Hang in there because you will be moving soon. It sounds like a lot of this might involve Homeland Security the way I read it, and HS moves at their own pace with everything documented. They are slow but efficient.
Hello Fiona, here are two links to atheist/freethinker groups in Ky. Hope this helps
Thanks, John. Unfortunately, we're about two hours' drive away from Lexington and 2.5 hours' from Louisville. So a no-go, I am afraid.
I hear you. I live in a town that is also very religious and the religious people who live here tend to be the crazy kind. The worse part is if I had enough money, I could move to a town only a couple of hours away from here and not be in this predicament. I don't have enough money. Or enough health. I often think of a song Bette Midler sang: "Only in Miami is Cuba so far away."
Yesterday, I went into two stores. The proprietor of one store was "interpreting" the passage in the bible where Jesus tells his followers to turn the other cheek. I was too busy trying to tune her out, so I didn't hear her interpretation. Basically, I don't give a shit. The other store had a Christian message on full display in the window. A normal day out on the town is being constantly subjected to religious and right-wing bullshit.
You are in the middle of a vast sea of such people. And it's sofa king hard. :( I don't have any advice for you. I'm not really the best person from whom to receive advice right now, anyway. All I can say is I am sorry you feel so isolated and that at least here you are not alone. There are many here who feel as if they are swimming in a sea of Christian pod people. I am one of them. Right now I really need a life preserver, but there's nothing but me and the sea. Maybe this place can function as a life preserver for both of us for awhile.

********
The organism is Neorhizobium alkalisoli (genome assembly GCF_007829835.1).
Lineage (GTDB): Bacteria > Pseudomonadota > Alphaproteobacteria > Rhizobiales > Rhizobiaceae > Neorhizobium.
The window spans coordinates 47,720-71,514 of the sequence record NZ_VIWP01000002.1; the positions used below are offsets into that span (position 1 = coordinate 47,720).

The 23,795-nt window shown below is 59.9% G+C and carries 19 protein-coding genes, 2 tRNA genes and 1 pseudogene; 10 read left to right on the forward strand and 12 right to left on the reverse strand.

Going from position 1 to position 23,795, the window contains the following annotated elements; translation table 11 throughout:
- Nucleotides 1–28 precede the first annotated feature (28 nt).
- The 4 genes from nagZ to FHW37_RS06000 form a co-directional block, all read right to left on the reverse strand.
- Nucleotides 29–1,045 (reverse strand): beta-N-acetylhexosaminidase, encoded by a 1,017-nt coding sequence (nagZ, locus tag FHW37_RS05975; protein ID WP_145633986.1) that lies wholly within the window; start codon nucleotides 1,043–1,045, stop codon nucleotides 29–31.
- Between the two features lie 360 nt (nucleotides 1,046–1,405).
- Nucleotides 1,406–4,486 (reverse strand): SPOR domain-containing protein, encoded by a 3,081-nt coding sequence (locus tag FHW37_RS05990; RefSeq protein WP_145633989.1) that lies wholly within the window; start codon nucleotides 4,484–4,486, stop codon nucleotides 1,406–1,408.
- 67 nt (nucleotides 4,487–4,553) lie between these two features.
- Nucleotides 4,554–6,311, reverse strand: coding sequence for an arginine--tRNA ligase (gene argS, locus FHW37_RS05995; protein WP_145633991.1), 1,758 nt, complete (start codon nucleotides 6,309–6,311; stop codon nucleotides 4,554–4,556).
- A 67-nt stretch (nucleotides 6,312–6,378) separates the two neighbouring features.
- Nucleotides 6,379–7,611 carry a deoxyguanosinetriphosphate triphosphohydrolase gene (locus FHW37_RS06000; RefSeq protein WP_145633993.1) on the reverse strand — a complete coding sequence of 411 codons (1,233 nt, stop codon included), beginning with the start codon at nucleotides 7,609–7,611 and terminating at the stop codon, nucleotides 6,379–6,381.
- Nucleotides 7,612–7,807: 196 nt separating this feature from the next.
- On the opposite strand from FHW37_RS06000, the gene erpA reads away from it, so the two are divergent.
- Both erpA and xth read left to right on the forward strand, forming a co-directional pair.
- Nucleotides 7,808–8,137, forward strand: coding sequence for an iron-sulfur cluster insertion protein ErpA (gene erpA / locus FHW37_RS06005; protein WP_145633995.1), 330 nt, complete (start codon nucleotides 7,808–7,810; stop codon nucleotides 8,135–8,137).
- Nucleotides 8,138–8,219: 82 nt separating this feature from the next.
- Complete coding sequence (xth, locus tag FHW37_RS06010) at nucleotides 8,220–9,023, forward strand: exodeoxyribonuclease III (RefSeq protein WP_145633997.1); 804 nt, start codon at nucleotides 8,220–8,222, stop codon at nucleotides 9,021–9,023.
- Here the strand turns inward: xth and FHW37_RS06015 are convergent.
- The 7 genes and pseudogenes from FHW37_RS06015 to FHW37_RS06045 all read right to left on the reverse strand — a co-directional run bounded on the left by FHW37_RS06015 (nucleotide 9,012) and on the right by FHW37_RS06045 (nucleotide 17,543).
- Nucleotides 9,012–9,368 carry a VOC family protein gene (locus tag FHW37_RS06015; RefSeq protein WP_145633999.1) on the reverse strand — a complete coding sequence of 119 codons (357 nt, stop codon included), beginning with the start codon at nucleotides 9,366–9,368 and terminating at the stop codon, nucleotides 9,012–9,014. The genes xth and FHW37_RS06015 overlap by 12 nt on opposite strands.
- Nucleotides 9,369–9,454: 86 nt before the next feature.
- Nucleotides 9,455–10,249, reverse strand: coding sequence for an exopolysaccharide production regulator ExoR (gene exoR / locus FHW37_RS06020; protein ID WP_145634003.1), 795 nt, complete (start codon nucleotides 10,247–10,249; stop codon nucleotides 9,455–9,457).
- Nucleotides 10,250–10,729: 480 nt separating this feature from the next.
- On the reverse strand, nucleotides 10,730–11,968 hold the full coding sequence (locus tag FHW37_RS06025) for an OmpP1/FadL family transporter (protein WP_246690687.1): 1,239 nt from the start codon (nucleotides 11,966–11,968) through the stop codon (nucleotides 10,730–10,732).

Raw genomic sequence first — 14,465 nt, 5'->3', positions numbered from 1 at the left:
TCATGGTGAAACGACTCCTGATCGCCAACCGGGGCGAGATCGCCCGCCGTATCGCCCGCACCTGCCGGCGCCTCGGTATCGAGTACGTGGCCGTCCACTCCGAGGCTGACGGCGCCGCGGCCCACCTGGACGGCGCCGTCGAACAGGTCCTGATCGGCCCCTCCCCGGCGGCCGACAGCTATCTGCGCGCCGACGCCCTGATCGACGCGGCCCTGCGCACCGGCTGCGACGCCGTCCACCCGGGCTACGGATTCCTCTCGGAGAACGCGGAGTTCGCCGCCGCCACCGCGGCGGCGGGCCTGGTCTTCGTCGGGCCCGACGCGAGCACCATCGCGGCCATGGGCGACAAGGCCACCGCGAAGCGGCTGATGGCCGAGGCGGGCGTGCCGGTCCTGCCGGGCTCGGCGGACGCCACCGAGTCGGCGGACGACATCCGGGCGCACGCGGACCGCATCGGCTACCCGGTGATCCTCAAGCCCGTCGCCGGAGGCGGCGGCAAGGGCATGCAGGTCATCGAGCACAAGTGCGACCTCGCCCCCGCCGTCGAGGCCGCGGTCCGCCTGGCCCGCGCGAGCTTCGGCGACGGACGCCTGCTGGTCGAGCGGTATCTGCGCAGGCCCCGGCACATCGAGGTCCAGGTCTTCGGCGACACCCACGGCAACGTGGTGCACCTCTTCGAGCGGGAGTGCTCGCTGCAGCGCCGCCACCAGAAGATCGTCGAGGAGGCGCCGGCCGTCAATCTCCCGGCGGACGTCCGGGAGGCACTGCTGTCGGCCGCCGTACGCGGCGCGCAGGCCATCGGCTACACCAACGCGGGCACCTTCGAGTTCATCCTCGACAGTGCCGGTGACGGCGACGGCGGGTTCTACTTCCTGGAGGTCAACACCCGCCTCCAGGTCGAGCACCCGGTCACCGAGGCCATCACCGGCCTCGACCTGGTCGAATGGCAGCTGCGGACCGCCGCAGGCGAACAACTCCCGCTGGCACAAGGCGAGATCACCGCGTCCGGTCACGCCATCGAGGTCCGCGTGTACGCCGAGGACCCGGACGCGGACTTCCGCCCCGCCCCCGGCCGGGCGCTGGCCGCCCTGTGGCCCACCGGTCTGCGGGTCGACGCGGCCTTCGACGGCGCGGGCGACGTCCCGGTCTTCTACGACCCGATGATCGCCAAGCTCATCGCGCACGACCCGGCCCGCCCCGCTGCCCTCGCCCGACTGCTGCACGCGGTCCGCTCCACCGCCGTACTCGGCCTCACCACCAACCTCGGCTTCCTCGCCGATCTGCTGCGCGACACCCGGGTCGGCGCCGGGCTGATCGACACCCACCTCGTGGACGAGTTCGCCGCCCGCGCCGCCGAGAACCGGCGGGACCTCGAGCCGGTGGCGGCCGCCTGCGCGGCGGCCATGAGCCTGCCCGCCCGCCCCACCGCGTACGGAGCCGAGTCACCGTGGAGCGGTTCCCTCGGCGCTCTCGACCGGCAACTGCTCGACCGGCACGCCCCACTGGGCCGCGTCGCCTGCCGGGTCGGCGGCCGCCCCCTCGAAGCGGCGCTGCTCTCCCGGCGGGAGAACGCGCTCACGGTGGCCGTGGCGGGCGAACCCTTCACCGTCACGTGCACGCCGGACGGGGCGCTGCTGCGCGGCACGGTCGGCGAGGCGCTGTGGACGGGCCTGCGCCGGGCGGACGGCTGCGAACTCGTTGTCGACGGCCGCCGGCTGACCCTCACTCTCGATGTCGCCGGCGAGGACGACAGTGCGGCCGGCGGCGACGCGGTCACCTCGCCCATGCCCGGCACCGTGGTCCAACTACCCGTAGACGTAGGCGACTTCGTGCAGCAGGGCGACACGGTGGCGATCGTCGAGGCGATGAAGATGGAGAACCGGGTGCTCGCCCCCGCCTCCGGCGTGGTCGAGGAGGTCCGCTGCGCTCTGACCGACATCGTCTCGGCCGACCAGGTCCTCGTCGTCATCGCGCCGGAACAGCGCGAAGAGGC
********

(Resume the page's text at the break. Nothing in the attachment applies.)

Any atheist-type groups near you on meetup.com?
Luara - no. None at all. And I don't particularly want to pay to form a MeetUp group. TBH, if I did start one up for this community, no-one would join - they'd be too afraid to do so. People are disowned by their families here if they do not adhere to the same beliefs and lifestyle as their parents and grandparents before them (even fashion and attitudes as a whole are around 1950s here LOL).
I was actually asking Atheist in Fundyland about that. It's worth looking, anyway. Nonbeliever groups might go by names other than "atheist". Freethinkers, maybe Unitarians.
There are people besides you living nearby, with the same concerns as you. The problem is how to find them, and in a culture which is hostile to them, they might gather under non-obvious names.
Some Unitarians consider themselves Christians, some don't. Many but not all are believers. I understand Unitarian churches vary tremendously. If there's a local congregation, that might be a group where you could be honest, and still be seen as a "good, upright churchgoer" in the larger society.
"Humanist" might be another useful label to look for -- some folks consider themselves religious humanists, finding value in god-language and rituals even as purely human creations.